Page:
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Tabatha Bull is the chief executive officer of the Canadian Council for Aboriginal Business, Nicole McLaren is the founder of the subscription gift box Raven Reads and Courtney Robinson is the global head of financial inclusion for Block (formerly Square Inc.).

The goal of building a more resilient and inclusive economy means that Canadians must be committed to helping support a more prosperous Indigenous economy. Around this time of year, Canada’s CEOs and leaders are taking pause and looking for inspiration on how to effect meaningful change in the year ahead and beyond.

A good place to start is reflecting on your response to the question: What are you doing as a business leader to support Canada’s Indigenous economy?

Fostering Indigenous business relationships and opportunities

Heading into 2023, all businesses are experiencing supply-chain shortages, soaring costs and inflationary pricing. Indigenous-owned businesses are navigating these challenging macroeconomic conditions while also facing systemic barriers that limit their abilities to start and grow. The majority do not have access to the same capital, financial flexibility, internet connectivity and options that many non-Indigenous entrepreneurs take for granted to help them manage uncertain and evolving market conditions.

To truly support Canada’s Indigenous economy, corporate efforts should focus on fostering business relationships and opportunities.

Building business relationships

Raven Reads, the best-selling gift box subscription, was founded on the premise of raising awareness of our collective histories, lived experiences and supporting Indigenous authors and entrepreneurs. The business transparently updates its customers on how many Indigenous businesses it has purchased from and how much the company has invested in the Indigenous economy.

The Canadian Council for Aboriginal Business (CCAB) estimates from its 2019 national survey that 83 per cent of Indigenous businesses with employees hire other Indigenous people, amplifying positive economic impacts at the community level. And 86 per cent of Indigenous businesses that employ others offer full-time jobs, with 68 per cent creating jobs for regular part-time and seasonal workers.

Another growing source of Indigenous-led prosperity is through Aboriginal Economic Development Corporations, which work on advancing economic development through subsidiary businesses and investments that create thousands of jobs and access to financial opportunities in First Nations, Inuit and Métis communities.

An emphasis on respectful Indigenous relations

The CCAB offers a variety of tools and programs, including its Progressive Aboriginal Relations (PAR) certification program, to help business leaders deepen corporate commitments to leadership action, employment, business development and community relationships that contribute to growing a thriving Indigenous economy.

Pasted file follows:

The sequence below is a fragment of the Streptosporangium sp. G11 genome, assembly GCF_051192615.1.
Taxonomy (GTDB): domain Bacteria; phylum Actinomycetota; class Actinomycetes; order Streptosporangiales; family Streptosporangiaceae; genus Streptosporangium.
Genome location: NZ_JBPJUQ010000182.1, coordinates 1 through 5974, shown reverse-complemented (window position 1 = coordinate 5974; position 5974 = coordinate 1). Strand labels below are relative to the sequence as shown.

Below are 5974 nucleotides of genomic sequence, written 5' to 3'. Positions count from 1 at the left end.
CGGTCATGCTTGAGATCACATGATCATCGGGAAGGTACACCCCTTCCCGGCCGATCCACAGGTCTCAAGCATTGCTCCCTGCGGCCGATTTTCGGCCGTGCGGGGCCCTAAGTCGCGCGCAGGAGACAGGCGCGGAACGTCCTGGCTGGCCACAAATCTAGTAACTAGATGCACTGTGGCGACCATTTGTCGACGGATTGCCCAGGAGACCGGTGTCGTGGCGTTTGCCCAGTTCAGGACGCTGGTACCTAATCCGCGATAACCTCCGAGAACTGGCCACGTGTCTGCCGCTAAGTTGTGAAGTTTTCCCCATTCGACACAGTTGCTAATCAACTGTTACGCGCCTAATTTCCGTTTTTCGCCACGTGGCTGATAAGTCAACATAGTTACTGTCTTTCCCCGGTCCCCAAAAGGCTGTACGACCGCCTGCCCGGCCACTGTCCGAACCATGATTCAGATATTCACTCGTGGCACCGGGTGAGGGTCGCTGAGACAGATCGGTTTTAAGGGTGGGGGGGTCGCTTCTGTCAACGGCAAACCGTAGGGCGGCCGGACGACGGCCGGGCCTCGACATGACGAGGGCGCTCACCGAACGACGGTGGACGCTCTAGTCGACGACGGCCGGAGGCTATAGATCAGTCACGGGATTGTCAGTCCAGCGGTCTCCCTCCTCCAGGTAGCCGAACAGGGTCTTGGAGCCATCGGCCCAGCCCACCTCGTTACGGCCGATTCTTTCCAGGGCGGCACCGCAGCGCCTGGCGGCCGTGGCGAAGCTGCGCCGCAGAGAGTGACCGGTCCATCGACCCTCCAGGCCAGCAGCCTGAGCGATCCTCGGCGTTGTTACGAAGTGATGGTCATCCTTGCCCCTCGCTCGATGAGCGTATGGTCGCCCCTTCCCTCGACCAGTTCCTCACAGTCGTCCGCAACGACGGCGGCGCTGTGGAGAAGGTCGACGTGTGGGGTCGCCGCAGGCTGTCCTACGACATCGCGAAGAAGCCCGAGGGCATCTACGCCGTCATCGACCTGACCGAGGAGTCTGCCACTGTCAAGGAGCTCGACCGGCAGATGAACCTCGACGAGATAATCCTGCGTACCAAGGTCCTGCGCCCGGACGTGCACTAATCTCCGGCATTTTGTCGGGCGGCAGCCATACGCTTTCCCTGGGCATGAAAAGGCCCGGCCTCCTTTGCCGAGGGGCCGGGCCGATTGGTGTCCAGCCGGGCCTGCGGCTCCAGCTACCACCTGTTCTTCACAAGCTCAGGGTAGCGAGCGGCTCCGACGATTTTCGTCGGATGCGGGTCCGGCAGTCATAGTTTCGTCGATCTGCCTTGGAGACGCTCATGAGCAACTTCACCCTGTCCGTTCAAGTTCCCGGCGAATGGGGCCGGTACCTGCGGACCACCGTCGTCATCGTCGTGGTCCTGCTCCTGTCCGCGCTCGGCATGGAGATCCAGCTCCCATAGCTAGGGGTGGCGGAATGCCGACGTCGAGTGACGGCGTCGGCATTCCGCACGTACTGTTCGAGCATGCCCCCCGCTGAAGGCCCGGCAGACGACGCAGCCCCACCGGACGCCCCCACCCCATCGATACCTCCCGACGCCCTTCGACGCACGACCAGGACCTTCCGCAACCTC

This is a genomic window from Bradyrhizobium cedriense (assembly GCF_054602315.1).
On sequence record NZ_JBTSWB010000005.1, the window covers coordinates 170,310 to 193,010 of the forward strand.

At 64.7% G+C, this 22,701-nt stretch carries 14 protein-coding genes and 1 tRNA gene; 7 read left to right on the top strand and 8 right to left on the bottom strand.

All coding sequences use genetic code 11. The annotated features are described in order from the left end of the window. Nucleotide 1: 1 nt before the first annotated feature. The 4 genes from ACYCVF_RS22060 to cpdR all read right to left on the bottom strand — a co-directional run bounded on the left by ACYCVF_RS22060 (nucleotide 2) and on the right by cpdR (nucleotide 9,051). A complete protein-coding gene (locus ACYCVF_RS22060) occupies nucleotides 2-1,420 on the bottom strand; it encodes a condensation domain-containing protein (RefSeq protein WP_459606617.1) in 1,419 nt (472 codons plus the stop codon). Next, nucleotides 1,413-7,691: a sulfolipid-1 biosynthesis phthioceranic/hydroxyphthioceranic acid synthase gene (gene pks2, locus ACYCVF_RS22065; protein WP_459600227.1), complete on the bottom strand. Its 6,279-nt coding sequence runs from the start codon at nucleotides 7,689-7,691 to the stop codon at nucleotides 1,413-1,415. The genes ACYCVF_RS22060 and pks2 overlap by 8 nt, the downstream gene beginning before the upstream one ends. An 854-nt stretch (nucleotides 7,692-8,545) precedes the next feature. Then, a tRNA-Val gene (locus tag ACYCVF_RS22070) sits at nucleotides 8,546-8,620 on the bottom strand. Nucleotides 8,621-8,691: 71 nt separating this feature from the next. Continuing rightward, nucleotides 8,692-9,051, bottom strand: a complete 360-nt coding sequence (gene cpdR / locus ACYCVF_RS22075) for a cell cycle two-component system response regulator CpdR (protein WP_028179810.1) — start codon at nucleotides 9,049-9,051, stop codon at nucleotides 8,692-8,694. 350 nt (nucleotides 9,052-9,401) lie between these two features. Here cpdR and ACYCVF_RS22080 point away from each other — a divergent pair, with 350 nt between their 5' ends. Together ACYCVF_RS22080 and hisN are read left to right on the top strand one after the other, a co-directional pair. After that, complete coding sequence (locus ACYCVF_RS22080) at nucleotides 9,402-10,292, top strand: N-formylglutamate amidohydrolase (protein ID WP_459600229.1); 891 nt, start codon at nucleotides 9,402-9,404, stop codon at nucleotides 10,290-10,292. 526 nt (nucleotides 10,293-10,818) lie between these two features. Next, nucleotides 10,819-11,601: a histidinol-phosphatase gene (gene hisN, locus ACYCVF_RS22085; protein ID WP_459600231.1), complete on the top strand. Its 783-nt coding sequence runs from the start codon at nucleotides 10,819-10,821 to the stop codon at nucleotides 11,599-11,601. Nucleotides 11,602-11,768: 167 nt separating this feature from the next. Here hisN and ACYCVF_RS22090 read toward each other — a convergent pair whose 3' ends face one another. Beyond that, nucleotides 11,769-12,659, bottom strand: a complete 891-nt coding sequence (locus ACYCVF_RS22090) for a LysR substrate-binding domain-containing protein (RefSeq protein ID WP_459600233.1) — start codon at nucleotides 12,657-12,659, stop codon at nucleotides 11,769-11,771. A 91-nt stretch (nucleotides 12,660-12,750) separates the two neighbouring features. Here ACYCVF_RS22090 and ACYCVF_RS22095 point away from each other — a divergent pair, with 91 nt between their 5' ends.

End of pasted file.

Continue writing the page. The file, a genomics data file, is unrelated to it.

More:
On the procurement side, CCAB offers an innovative Supply Change program to support Indigenous entrepreneur access to corporate Canada and government supply chains.

Creating opportunities through social impact investing

A powerful way to support the Indigenous economy is to invest in initiatives that are designed to overcome some of the barriers Indigenous peoples face.

One example is the National Aboriginal Capital Corporations Association (NACCA), which launched the Indigenous Growth Fund (IGF) in April, 2021, to make loans available to Indigenous entrepreneurs who require capital to start or expand their businesses through a growing number of Aboriginal Financial Institutions (AFIs) across Canada. This past June, the fintech Block became the IGF’s first private investor, marking an important public and private partnership milestone focused on restoring growth and prosperity for the Indigenous economy.

Focusing on long-term impact

Building a diverse and prosperous Indigenous business community requires, from both the public and private sectors, a levelling of the playing field for Indigenous entrepreneurs.

Corporate leaders who are focused on achieving this goal must commit to effective, long-term action to support self-determination and reconciliation in Canada.

Our advice is to think creatively, make new connections and explore how you can maintain and build positive momentum toward supporting Canada’s Indigenous economy all year-round.

This column is part of Globe Careers’ Leadership Lab series, where executives and experts share their views and advice about the world of work. Find all Leadership Lab stories at and guidelines for how to contribute to the column here.